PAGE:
2. Eat and catch up with each other about everything else.
3. Talk about the second book during the last hour plus.
4. Make a passionate case for a book we’d like the group to
read and discuss the next time.
Merle and I volunteered to host on Saturday—we pass this around among the group—and I decided to make two soups. That’s the other thing we’ve established—the hosts make a fairly simple main dish. Everyone else is asked to bring either a salad or a dessert.
I hate to miss any of the conversation, so I made the soups on Friday. All I needed to do, then, on the Reading Group Day was flip on the burners and stir. And pretty much stay in the conversation.
That all worked, although I did forget to add the fresh spinach to the one soup just before serving it. Grrrr. . .
Turned out to be a wild-weather day. Drills of rain and unmannerly winds, so the Lasagna Soup was perfect.
This Soup is sturdy enough to be a main dish. And it delights kids and adults alike. Plus you can up the ratio of vegetables if you want. Or switch in another kind of meat—in whatever amount you wish. This is one flexible recipe:
So I called my daughter late the other evening to check on something. This was Sunday night—when I’m always caught between hanging on to the weekend as long as I can, while also trying to get myself ready for the rush of Monday. And she said, “I’m cooking.” And I said, “What?” And she said, “Italian Chicken Chili and Pumpkin Black Bean Turkey Chili. It seemed efficient to make these two recipes together.”
But she wasn’t finished with her cooking rundown. “And I was thinking about how good some spicy muffins would be with these chilies, so I’m baking Jalapena Corn Muffins, too.”
I sat down. I was not in a revving-up mood. I must have sounded that way because she said, “Don’t you want to go into the week with at least four meals already made? Two each from each.”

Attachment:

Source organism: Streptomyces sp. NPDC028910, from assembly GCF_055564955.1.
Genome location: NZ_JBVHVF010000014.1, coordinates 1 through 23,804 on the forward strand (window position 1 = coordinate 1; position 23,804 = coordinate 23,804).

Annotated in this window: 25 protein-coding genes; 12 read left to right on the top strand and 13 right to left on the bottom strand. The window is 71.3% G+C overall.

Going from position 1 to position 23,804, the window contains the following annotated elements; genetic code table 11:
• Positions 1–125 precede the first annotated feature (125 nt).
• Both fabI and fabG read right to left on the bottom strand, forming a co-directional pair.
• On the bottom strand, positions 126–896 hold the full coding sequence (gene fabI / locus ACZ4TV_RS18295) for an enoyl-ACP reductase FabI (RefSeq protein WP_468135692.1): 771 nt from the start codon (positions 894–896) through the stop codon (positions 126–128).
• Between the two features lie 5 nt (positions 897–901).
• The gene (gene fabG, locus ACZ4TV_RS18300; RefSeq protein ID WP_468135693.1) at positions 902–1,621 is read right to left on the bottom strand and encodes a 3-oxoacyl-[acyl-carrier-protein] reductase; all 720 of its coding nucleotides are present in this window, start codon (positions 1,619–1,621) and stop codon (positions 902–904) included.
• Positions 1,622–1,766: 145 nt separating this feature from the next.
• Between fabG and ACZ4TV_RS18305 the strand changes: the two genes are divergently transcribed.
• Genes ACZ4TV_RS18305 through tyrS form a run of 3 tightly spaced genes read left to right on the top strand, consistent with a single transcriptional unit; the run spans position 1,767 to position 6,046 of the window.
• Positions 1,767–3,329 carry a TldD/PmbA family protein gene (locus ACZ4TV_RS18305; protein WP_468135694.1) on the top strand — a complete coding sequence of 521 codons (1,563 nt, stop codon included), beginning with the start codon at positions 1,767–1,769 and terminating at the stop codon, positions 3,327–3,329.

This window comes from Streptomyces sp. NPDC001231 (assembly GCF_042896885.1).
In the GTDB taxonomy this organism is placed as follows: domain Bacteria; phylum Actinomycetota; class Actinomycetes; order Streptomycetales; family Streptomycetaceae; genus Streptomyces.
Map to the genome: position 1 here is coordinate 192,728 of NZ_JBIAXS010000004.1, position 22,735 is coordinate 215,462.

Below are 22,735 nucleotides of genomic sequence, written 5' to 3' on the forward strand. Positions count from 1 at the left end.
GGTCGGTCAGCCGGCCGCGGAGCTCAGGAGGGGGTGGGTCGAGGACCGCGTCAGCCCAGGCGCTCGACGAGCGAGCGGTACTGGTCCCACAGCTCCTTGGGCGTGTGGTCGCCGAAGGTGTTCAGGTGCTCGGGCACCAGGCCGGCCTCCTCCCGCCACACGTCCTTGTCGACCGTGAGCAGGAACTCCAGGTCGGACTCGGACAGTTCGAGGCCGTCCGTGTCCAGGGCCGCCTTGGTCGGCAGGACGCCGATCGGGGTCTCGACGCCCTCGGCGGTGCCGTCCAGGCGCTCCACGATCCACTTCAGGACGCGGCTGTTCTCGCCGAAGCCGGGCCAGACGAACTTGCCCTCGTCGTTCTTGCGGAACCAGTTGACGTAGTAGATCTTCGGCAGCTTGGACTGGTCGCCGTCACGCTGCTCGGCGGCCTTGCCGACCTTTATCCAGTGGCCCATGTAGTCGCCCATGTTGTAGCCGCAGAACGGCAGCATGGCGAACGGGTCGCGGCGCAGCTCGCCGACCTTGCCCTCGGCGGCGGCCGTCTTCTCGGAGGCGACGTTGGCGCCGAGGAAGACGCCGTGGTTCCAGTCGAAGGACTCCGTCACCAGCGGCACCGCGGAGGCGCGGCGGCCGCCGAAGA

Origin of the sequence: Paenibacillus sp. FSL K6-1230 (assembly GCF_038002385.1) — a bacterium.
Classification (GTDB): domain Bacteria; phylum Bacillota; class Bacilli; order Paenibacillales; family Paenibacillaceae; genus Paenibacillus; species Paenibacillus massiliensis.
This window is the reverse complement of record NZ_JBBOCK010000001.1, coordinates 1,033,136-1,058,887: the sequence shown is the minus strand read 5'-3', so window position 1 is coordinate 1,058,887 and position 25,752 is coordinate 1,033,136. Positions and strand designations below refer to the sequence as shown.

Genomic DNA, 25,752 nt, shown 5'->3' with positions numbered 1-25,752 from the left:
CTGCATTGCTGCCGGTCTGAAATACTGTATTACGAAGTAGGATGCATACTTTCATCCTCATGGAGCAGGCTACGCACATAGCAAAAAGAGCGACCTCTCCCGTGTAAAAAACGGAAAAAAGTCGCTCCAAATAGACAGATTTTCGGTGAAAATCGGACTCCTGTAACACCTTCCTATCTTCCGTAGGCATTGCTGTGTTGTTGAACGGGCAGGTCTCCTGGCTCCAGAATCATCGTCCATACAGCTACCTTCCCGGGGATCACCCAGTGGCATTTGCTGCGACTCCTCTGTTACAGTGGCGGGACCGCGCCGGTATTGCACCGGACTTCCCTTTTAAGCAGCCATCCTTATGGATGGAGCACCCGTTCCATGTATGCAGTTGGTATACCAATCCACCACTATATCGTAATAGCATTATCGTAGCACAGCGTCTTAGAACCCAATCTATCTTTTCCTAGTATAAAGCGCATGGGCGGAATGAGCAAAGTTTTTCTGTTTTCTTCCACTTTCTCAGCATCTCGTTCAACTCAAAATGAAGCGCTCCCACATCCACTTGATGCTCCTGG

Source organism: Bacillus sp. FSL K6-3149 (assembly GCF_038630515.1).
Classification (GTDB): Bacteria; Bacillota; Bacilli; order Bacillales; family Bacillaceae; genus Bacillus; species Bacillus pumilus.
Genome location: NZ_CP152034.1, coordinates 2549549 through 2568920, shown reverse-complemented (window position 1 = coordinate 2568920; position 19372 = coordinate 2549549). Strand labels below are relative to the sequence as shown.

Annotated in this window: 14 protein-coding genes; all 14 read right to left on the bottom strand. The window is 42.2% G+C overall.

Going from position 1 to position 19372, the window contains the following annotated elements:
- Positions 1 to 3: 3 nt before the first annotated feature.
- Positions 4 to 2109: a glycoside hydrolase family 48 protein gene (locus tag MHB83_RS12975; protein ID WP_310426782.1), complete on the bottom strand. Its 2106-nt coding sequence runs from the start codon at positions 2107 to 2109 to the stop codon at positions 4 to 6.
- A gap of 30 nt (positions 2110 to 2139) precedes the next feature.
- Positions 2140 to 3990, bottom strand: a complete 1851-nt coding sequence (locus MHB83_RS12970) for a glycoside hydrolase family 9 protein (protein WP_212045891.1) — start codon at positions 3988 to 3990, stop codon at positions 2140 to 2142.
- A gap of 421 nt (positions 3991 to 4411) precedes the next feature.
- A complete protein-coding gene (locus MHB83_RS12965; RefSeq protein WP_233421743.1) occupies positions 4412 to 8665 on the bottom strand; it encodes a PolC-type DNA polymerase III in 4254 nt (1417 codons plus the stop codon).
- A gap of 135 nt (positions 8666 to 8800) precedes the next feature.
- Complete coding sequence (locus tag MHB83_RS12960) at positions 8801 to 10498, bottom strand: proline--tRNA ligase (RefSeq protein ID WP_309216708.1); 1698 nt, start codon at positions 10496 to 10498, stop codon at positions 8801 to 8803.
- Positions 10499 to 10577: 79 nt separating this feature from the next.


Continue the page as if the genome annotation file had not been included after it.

Yeah, but not starting at 9:00 Sunday night.
Funny how you can hardly change a body clock. This young woman and her dad start projects as night-time comes.
Not me. Last week while we were on vacation in a hotel room overlooking the ocean, I got up early each morning while it was still dark. My feast was to see the sun rise over the waves. It was unspeakably beautiful. It’s true, I didn’t see anyone else, but I gotta admit, that was part of the treat.
When I first began making cookbooks, I was a purist. No canned cream-of-xxx soups for me, whether I was working on cookbooks or making dinner. I resolutely turned any reference to canned creamed soups into a multi-step process, which wasn’t too bad if I took a magazine along to the stove or the microwave. I would do Steps 1-4 (below); then I’d whip out the magazine while I stirred. It made the time fly.
But when I became a mom, I began to compromise on a few things. It was a little harder to hold a wiggly child than it was to read a magazine while I stirred up a creamy soup.
Then I heard from other people who were juggling things that didn’t always allow them to stand and read while stirring. So I switched and began to permit canned soups in recipes.
If you like to know exactly what you are eating, and if you have the time, I applaud your making cream soups and bases from scratch. The recipe for doing this on the stove-top or in the microwave is below. Continue Reading...